It’s an African-American tradition that goes back more than a century, to honor collaboration between Native Americans and slaves.

By Eve Troeh

NPR, 3/19/15, New Orleans — On a sunny Sunday in New Orleans, barbecue stands and ice-filled coolers line a closed-off street. Central City is not a tourist zone, but people pack in — many with cameras and long lenses. A mass of color begins to move.

Mardi Gras Indians, maybe a hundred or more from all around the city, wear sky-to-pavement costumes: heavy, wide headdresses several feet tall, down to embroidered satin boots. It’s all embellished with beads, sequins and countless plumes of marabou feathers, and each suit is a masterpiece in neon green, pink or orange. It’s an African-American tradition that goes back more than a century, to honor collaboration between Native Americans and slaves.

“I’m Big Chief Tugga Cloud and I’m 17 years old,” says one lanky teenager. “We go by Mr. Ed’s house every evening after school, and we sew our suits every year with needle and thread.” Tugga Cloud leads the Red Flame Hunters, a Mardi Gras Indian and youth outreach group started by Ed Buckner.

“See, I’m trying to reinvent the community and get the community involved,” Buckner says. “We talk about violence. These 15 or 20 young black men are going to improve their lives a little bit and get some direction, and know which way to go.”

The group has a Facebook page and a GoFundMe page to raise money. They put up videos on YouTube, and perform for private events.

That’s a big shift from the way Mardi Gras Indian culture started. The black Indians were mysterious, rarely announcing where or when they’d take to the streets. Many outsiders considered them dangerous. Now, even the city’s official tourism campaign celebrates them: A recent ad shows a Mardi Gras Indian dancing at sunset with a young child.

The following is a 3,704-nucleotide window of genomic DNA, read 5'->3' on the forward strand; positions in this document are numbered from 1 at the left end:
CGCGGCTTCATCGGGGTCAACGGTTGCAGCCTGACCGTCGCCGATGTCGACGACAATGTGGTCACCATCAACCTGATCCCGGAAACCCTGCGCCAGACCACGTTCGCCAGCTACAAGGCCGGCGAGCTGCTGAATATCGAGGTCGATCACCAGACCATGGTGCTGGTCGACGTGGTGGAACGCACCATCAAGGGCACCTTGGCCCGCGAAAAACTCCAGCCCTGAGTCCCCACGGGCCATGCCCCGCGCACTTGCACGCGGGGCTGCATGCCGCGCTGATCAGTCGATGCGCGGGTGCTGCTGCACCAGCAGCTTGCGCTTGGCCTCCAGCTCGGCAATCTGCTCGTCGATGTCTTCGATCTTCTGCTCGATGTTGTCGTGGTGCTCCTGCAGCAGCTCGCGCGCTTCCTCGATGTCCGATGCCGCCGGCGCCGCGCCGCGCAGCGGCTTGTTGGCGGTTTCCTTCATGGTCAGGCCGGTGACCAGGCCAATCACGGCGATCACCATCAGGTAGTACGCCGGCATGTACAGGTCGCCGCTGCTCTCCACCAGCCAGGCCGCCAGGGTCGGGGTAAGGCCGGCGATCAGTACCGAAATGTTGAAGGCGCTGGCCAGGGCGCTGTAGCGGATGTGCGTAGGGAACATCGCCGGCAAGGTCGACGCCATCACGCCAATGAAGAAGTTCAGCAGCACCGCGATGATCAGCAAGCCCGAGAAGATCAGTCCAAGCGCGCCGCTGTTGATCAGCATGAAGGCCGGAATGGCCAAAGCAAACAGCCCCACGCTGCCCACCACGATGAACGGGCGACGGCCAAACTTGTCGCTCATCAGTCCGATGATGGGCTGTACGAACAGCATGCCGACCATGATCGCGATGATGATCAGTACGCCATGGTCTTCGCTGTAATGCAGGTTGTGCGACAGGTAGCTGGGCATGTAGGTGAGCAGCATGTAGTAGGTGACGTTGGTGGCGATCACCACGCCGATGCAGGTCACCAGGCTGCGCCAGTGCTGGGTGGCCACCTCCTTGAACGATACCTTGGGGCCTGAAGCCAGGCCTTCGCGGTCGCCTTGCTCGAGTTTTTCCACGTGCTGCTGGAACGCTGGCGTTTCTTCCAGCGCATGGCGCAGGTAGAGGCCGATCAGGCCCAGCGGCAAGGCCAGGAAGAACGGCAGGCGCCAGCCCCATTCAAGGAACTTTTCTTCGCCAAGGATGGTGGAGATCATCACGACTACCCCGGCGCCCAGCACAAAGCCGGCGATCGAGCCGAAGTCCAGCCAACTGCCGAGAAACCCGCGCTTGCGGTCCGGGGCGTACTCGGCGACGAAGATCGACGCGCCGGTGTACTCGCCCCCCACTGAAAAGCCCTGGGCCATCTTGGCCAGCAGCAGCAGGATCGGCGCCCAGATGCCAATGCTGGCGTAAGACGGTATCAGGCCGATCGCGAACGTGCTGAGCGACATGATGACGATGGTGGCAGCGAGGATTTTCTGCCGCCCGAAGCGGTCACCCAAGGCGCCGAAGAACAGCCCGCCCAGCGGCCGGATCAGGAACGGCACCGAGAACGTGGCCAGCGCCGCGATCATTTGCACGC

This full embrace of the culture is pretty new. Ten years ago on St. Joseph’s night, police clashed with Mardi Gras Indians. Bertrand Butler is co-founder of the Mardi Gras Indian Council, a nonprofit that brings together different tribes; he says he was beaten by officers.

“They didn’t know anything about the culture,” Butler says. “If they did, they did not care.”

Butler and others organized a special city council session. It was there, in 2005, that Big Chief Allison “Tootie” Montana of the Yellow Pocahontas stood to say his piece.

“Police cars coming all kinds of ways and I said, what is this? ‘You all get out of the street, get on the sidewalk.’ For what? We weren’t doing nothing,” Montana said.

Then, as he tried to continue his statement, he collapsed, gasping. The chant “Indian Red” went up in the council chambers as paramedics carried him out.

“So the Indians got behind the ambulance, and sang all the way to Charity Hospital, and they said he was deceased,” Butler recalls.

Montana’s death, followed by the floods of Hurricane Katrina shortly after, marked a turning point. The city and the Indians began to work together more. NOPD Deputy Chief Bob Bardy even included them in police academy training.

“It was important on my end that my police officers understood the people, an understanding of cultural sensitivity,” Bardy says.

It’s perhaps because Mardi Gras Indians have had to organize and fight for the right to express their culture that they’ve not only come back, but thrived.

Tootie Montana’s son, Big Chief Darryl Montana, is carrying on his father’s tradition. He says he’ll teach anyone who is interested in his culture.

“If I was to die today or tomorrow, and not share what I know, then it’s going to end up dying,” he says. “So, I say, ‘Well, I’m gonna teach, and I’ll show them everything I know.’ Something that took me almost 50 years to learn, to get to where I’m at, I’d like to give it to them now.”

As Mardi Gras Indians like him prepare for this St. Joseph’s night, it seems their culture belongs more to New Orleans — more to the world, really — a once-secretive tradition opened up to all.